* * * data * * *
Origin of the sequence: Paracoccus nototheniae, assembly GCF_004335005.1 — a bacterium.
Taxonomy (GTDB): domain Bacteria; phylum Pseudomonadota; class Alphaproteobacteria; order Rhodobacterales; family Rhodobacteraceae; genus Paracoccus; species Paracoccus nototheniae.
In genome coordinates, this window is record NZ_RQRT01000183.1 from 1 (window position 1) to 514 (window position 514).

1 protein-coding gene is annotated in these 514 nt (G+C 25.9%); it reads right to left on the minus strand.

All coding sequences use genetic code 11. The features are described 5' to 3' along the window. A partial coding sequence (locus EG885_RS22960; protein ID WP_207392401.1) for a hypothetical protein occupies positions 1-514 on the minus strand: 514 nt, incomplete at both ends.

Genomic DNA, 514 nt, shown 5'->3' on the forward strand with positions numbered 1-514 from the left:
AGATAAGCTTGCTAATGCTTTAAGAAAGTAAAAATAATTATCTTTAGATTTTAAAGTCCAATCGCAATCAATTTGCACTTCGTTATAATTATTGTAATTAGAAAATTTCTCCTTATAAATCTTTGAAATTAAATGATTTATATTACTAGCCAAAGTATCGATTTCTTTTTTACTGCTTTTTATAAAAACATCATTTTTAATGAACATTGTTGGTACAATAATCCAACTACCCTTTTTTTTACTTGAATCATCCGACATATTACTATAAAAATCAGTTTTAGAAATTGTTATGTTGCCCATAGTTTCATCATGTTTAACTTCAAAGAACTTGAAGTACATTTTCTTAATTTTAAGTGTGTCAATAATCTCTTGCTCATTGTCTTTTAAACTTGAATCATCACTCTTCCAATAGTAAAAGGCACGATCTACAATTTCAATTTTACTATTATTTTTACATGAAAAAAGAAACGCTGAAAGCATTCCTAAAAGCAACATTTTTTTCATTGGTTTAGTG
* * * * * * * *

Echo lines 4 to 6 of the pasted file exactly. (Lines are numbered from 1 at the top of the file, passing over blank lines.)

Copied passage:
1 protein-coding gene is annotated in these 514 nt (G+C 25.9%); it reads right to left on the minus strand.

All coding sequences use genetic code 11. The features are described 5' to 3' along the window. A partial coding sequence (locus EG885_RS22960; protein ID WP_207392401.1) for a hypothetical protein occupies positions 1-514 on the minus strand: 514 nt, incomplete at both ends.

Genomic DNA, 514 nt, shown 5'->3' on the forward strand with positions numbered 1-514 from the left: